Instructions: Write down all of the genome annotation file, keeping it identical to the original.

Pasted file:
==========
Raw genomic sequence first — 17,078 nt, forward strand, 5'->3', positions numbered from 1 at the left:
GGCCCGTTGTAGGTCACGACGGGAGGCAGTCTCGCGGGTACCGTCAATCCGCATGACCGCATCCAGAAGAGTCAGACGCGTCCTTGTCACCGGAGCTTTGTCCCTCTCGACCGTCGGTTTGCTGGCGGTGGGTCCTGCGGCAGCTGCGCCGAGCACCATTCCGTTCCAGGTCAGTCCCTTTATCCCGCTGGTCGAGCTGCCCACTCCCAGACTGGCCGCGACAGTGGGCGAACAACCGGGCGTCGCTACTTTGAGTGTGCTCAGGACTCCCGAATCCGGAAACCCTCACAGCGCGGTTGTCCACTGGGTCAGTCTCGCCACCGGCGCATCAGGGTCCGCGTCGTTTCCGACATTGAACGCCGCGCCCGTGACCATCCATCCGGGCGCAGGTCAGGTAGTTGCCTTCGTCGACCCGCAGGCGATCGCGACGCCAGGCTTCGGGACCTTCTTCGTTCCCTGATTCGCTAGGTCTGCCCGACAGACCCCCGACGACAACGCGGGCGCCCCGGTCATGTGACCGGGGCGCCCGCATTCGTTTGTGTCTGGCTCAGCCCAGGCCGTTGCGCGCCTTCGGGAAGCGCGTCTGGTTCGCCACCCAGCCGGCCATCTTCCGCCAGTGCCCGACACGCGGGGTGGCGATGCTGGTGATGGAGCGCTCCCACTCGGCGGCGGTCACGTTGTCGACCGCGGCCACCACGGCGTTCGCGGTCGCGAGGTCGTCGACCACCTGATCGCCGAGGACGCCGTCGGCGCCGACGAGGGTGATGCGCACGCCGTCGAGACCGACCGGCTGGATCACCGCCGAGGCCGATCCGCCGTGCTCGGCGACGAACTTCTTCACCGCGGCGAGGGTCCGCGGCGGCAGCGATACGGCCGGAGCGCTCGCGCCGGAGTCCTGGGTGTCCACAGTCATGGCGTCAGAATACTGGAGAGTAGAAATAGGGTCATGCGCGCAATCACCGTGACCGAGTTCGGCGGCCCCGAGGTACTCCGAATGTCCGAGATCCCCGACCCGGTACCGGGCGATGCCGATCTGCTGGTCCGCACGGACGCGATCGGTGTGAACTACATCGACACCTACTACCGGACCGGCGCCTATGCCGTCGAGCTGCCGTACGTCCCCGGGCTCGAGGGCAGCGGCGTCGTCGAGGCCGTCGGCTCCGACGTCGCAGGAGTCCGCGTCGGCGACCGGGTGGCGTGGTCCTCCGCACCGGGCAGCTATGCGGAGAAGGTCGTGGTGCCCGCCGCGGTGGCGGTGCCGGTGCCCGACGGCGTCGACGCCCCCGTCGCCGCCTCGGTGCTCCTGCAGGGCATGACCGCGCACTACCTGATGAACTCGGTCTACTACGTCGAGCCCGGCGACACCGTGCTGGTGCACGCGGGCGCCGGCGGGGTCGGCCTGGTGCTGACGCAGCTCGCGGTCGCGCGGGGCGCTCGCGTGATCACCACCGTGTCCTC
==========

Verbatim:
Raw genomic sequence first — 17,078 nt, forward strand, 5'->3', positions numbered from 1 at the left:
GGCCCGTTGTAGGTCACGACGGGAGGCAGTCTCGCGGGTACCGTCAATCCGCATGACCGCATCCAGAAGAGTCAGACGCGTCCTTGTCACCGGAGCTTTGTCCCTCTCGACCGTCGGTTTGCTGGCGGTGGGTCCTGCGGCAGCTGCGCCGAGCACCATTCCGTTCCAGGTCAGTCCCTTTATCCCGCTGGTCGAGCTGCCCACTCCCAGACTGGCCGCGACAGTGGGCGAACAACCGGGCGTCGCTACTTTGAGTGTGCTCAGGACTCCCGAATCCGGAAACCCTCACAGCGCGGTTGTCCACTGGGTCAGTCTCGCCACCGGCGCATCAGGGTCCGCGTCGTTTCCGACATTGAACGCCGCGCCCGTGACCATCCATCCGGGCGCAGGTCAGGTAGTTGCCTTCGTCGACCCGCAGGCGATCGCGACGCCAGGCTTCGGGACCTTCTTCGTTCCCTGATTCGCTAGGTCTGCCCGACAGACCCCCGACGACAACGCGGGCGCCCCGGTCATGTGACCGGGGCGCCCGCATTCGTTTGTGTCTGGCTCAGCCCAGGCCGTTGCGCGCCTTCGGGAAGCGCGTCTGGTTCGCCACCCAGCCGGCCATCTTCCGCCAGTGCCCGACACGCGGGGTGGCGATGCTGGTGATGGAGCGCTCCCACTCGGCGGCGGTCACGTTGTCGACCGCGGCCACCACGGCGTTCGCGGTCGCGAGGTCGTCGACCACCTGATCGCCGAGGACGCCGTCGGCGCCGACGAGGGTGATGCGCACGCCGTCGAGACCGACCGGCTGGATCACCGCCGAGGCCGATCCGCCGTGCTCGGCGACGAACTTCTTCACCGCGGCGAGGGTCCGCGGCGGCAGCGATACGGCCGGAGCGCTCGCGCCGGAGTCCTGGGTGTCCACAGTCATGGCGTCAGAATACTGGAGAGTAGAAATAGGGTCATGCGCGCAATCACCGTGACCGAGTTCGGCGGCCCCGAGGTACTCCGAATGTCCGAGATCCCCGACCCGGTACCGGGCGATGCCGATCTGCTGGTCCGCACGGACGCGATCGGTGTGAACTACATCGACACCTACTACCGGACCGGCGCCTATGCCGTCGAGCTGCCGTACGTCCCCGGGCTCGAGGGCAGCGGCGTCGTCGAGGCCGTCGGCTCCGACGTCGCAGGAGTCCGCGTCGGCGACCGGGTGGCGTGGTCCTCCGCACCGGGCAGCTATGCGGAGAAGGTCGTGGTGCCCGCCGCGGTGGCGGTGCCGGTGCCCGACGGCGTCGACGCCCCCGTCGCCGCCTCGGTGCTCCTGCAGGGCATGACCGCGCACTACCTGATGAACTCGGTCTACTACGTCGAGCCCGGCGACACCGTGCTGGTGCACGCGGGCGCCGGCGGGGTCGGCCTGGTGCTGACGCAGCTCGCGGTCGCGCGGGGCGCTCGCGTGATCACCACCGTGTCCTC